Zombies! Zombies! Zombies!

I’ve always been a fan of Zombie Horror, ever since I saw George A. Romero’s ‘Night of the Living Dead’ (1968) as a youngster. I remember getting up after my parents had gone to bed to watch it on the sly. It wasn’t long after that I sought out Dawn of the Dead (1978), Day of the Dead (1985), Return of the Living Dead (1985) and even the notorious ‘Video Nasty’ Zombie Flesh Eaters (1979). I think it’s partly my enthusiasm for Zombies that encouraged my ongoing love of the Friday the 13th franchise, Jason Voorhees is the *Ultimate* Zombie. However, had you asked me (prior to Dublin WorldCon 2019) if I would write a Zombie Horror story I’d have replied (and had on a couple of occassions) ‘No, I don’t think I’ve got anything new to add to the genre’. Well, that all changed thanks to Conor Costick at Level Up Publishing so, while we wait for the next update on #RenderedFlesh, let’s take a look at what Zombie Horror means to me and, whilst many examples of the genre are absolute groaners (you see what I did there?) literally and figuratively there are certain things about the zombie horror genre that keep it shambling, inexorably onward in the public awareness.

1. Zombies are gross! When your monsters/antagonists are rotting corpses there’s a great deal of scope, not just for SFX make-up but also for what you can do to them. From Bub (DotD) and Julie Walker (RotLD3) to Tarman (RothLD) and ‘Bicycle Girl’ or ‘Winslow’ (TWD). But, while rotten, ravaged, desiccated and defiled bodies give us the squicks, zombies don’t have to be much more than shambling, pale corpses to give us the willies. Zombies force us to face a number of fears all at once. Mortality for one, the fear of death and what comes after is an ever-present consideration of the Zompocalypse what with all those zombies shambling around to remind you. The fear of loss of identity is another, becoming just another mindless shambling thing. Does the subjects consciousness stare out from behind those dead-eyes, unable to halt the remorseless quest for the warm flesh of the living? Thanks to Bub the answer is a ‘definitely maybe’. And lastly, the visceral fear of being eaten alive. That’s the kicker for me, Primal Fears are a compelling hook to any story and the idea of being dragged down and savaged by teeth has a great deal of scope. Besides the abject horror and violence of being eaten there is the option (just to turn the chill-factor screws real hard) to use very intimate, almost sexual imagery. The grasping hands, the press of bodies, flesh on flesh. It could be a zombie feeding frenzy, could be an orgy and that’s the unsettling part. Using language and phrasing which we unconsciously link to intimate, sexual acts but in a situation which represents one of humanities oldest fears, the fear of teeth in the dark.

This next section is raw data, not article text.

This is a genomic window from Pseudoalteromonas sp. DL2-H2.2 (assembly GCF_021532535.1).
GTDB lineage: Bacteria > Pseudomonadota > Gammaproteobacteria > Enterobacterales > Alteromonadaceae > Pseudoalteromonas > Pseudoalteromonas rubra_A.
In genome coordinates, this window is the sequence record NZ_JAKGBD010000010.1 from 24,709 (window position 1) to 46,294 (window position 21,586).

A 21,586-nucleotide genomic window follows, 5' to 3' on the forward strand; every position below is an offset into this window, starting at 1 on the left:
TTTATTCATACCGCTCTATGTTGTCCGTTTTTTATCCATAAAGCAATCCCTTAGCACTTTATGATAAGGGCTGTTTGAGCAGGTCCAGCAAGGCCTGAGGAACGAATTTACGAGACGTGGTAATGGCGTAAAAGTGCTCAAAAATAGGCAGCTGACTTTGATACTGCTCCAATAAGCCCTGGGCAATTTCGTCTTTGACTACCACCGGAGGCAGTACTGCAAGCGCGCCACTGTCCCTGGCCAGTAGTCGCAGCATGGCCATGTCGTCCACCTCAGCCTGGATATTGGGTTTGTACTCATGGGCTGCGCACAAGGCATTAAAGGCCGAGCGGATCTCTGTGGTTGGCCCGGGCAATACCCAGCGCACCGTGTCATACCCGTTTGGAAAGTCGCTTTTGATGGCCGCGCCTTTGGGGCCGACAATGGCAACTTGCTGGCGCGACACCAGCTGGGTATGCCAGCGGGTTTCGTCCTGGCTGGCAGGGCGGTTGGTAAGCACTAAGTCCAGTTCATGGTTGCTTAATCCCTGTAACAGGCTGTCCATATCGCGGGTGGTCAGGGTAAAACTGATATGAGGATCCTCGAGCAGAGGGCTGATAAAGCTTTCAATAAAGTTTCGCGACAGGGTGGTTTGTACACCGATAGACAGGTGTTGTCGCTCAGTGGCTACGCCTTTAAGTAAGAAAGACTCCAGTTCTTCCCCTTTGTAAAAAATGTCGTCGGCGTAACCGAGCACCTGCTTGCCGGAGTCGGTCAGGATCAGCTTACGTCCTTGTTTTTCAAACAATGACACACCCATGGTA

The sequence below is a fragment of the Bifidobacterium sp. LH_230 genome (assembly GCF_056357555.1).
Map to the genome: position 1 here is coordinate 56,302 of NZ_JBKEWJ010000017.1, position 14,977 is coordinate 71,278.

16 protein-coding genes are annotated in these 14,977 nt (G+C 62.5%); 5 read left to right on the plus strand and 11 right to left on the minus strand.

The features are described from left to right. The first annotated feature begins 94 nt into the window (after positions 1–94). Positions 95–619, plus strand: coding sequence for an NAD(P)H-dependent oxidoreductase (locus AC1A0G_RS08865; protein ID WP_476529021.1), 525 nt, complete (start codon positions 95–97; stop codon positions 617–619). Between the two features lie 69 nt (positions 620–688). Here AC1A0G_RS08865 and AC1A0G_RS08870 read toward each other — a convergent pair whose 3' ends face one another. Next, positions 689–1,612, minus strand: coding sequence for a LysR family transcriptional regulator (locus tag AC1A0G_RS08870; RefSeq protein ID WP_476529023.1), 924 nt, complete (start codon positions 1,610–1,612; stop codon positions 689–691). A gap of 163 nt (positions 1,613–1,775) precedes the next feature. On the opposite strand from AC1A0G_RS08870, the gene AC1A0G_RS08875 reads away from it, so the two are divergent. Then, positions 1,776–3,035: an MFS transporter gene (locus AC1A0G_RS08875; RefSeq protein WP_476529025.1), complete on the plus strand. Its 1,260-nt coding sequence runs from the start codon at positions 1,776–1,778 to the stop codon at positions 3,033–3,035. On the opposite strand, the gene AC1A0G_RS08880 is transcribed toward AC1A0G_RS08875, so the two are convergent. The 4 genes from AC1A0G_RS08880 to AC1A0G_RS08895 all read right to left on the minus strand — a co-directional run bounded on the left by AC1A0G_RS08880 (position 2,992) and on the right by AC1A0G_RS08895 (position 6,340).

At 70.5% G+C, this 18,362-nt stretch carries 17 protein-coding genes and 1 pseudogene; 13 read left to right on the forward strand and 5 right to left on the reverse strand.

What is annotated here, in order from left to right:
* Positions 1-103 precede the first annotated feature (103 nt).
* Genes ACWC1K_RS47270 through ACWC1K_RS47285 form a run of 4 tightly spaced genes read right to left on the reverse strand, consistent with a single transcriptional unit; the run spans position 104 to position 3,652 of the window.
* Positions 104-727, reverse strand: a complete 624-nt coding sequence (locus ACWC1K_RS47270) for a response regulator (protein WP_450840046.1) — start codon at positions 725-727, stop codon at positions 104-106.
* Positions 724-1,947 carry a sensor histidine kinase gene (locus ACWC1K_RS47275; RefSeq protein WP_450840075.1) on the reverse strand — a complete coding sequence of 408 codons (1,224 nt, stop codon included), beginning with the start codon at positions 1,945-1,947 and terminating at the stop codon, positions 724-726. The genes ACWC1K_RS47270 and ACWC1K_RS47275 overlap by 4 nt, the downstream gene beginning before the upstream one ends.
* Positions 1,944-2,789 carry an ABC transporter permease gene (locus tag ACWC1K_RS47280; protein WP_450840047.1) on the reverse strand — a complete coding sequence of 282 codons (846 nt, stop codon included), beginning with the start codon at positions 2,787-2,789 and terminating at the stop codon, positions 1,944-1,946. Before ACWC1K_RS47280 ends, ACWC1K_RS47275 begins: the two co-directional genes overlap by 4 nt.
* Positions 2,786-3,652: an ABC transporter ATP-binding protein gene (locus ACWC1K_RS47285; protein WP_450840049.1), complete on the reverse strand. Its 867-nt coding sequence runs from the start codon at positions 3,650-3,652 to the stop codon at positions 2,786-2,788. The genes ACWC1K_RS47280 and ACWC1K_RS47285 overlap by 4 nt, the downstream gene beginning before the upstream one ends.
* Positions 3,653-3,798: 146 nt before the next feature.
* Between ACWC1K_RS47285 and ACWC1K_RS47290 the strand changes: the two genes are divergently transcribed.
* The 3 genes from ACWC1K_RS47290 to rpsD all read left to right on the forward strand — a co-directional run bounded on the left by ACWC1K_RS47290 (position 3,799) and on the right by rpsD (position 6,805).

2. “They’re us. We’re them and they’re us.” The 1990’s remake of Night of the Living Dead, directed by horror icon Tom Savini (who provided the Make-Up effects for Romero’s Dawn of the Dead) was a game-changer for me. It took Romero’s original and stepped up its game with the Candyman himself, Tony Todd as Ben and an outstanding performance from Patricia Tallman as a revitalised Barbera, one who walks the line of loosing her mind and comes out the other side as a certified badass. But, underneath the polish and updates ran the same socio-political commentary that set Romero’s work apart and made him the lead figure in the genre. Much like Science Fiction, Zombie Horror explored the human condition, it puts the characters in an alien situation and explores how they react but, in the case of Romero’s works (and those who follow his example) it’s used as a dark mirror for real-world issues. In Night it’s socio-economic and racial tension, Dawn addresses our dependency on consumerism and Day looks at the conflicts between scientific and social progress and the industrial military complex. Having such powerful subject matter at it’s root is what makes the very best of the genre. Even the Return franchise had the over-arcing plot around Trioxin, the chemical weapon responsible for the zombies, the military’s ongoing efforts to stabilize and weaponize it and, later, to use zombies themselves as mobile weapons platforms for theaters of conflict. Modern films, whether they use the familiar shamblers or the over-clocked ‘Rage’ zombies have continued in this vein. 28 Days/Weeks Later (2002/2007), Rec (for me it *has* to be the original 2007 Spanish version), The Crazies (1973/2010), and The Rezort (2015) all share this underlying commentary aspect. Of course, there’s always room for a guilty pleasure or two, most recently Cooties (2014), and Scouts Guide to the Zombie Apocalypse (2015) have satisfied the less cerebral appetite for schlock.